Leonard Bogdanoff, Philadelphia Orchestra violist

Posted: March 17, 2014

Leonard Bogdanoff, 83, of Elkins Park, a violist with the Philadelphia Orchestra for a half-century, died Friday, March 15, at his home.

Colleagues said Mr. Bogdanoff personified the best qualities of the orchestra's old guard.

"When I think of Leonard, I think of the kindness in dealing with all of the other members of the viola section. He was just very fair," said Pamela Faye, a substitute violist with the orchestra and a frequent stand partner of Mr. Bogdanoff's. "You can have people who can make or break a section, and he was one of the ones who gave a positive influence, sound-wise, stylistically, all of it. That was really an inspiration to me."

Retired orchestra member Louis Lanza, who as a second violinist sat not far from Mr. Bogdanoff, called him "a very steady player, very accurate, and just a wonderful musician."

Born in South Philadelphia, Mr. Bogdanoff attended South Philadelphia High School and studied viola with Leonard Mogill and violin with Frank Costanzo. He was tutored in chamber music under Edgar Ortenberg, former violinist with the Budapest String Quartet, at the Settlement Music School. He left Philadelphia to join the Air Force Band, and returned home from Washington nearly four years later to assume a career as a freelance violist.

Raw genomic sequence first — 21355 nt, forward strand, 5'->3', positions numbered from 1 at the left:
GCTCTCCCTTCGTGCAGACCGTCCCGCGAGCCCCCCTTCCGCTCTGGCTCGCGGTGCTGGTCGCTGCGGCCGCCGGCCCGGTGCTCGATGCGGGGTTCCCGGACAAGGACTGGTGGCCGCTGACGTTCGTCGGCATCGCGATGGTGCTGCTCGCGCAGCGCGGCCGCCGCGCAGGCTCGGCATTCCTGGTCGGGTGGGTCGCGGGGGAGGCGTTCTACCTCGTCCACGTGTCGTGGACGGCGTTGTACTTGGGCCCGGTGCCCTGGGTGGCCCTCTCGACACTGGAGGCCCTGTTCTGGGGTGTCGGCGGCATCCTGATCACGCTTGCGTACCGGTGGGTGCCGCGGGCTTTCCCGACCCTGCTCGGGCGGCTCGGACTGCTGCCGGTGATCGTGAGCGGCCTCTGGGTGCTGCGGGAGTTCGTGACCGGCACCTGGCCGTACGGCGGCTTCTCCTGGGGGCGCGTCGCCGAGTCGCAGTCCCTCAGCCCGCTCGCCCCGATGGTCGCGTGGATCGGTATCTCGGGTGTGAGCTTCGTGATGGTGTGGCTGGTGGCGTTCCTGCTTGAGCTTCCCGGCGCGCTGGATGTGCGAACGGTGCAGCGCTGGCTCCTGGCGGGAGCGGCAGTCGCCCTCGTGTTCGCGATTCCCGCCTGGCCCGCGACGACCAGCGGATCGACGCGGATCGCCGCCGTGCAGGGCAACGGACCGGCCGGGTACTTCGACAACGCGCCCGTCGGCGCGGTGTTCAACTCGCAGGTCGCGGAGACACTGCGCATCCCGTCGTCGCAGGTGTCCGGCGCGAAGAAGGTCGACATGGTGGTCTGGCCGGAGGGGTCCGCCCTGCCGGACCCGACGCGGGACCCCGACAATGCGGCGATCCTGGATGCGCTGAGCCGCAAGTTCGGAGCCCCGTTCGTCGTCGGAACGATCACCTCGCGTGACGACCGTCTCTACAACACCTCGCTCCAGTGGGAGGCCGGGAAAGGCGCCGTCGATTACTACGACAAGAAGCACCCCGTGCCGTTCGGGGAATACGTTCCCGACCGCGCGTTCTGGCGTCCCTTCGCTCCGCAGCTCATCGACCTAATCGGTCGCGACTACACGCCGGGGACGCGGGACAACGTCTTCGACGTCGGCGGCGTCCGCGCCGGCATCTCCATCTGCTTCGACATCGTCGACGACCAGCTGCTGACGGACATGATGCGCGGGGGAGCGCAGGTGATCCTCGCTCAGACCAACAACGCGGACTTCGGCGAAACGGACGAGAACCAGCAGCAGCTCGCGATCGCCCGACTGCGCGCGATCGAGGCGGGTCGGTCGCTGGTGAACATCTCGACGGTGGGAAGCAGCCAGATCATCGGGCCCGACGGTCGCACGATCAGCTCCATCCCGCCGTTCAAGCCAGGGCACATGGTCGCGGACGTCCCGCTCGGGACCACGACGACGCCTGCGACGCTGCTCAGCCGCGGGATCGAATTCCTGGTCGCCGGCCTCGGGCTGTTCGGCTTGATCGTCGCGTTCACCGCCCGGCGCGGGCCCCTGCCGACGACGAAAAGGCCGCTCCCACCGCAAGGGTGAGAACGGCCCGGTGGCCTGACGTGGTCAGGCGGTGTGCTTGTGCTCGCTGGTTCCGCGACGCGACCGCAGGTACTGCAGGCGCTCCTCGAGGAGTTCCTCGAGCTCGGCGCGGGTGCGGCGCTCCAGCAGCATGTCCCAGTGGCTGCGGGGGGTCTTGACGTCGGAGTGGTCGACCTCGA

He quickly won a spot in the New Orleans Symphony as assistant principal violist, but before the season was over was called back to Philadelphia as a member of the orchestra starting in the 1955-56 season, a post he held until retiring in 2005.

During his early years, he also played with the Stringart Quartet (later known as the Philadelphia String Quartet) with violinists Veda Reynolds and Irwin Eisenberg, and cellist Herschel Gordon.

In addition to his half-century as an orchestral player, Mr. Bogdanoff was a wood carver, an avocation that resulted in his crafting not only caricatures, but also violin, viola, and cello bows, some of which his colleagues used.

He is survived by his wife, Arlene; daughters Adrienne McCready and Sharon Beyer; a sister; and four grandchildren.

A service will be at 10 a.m. Sunday, March 16, at Goldsteins' Rosenberg's Raphael-Sacks, 6410 N. Broad St.




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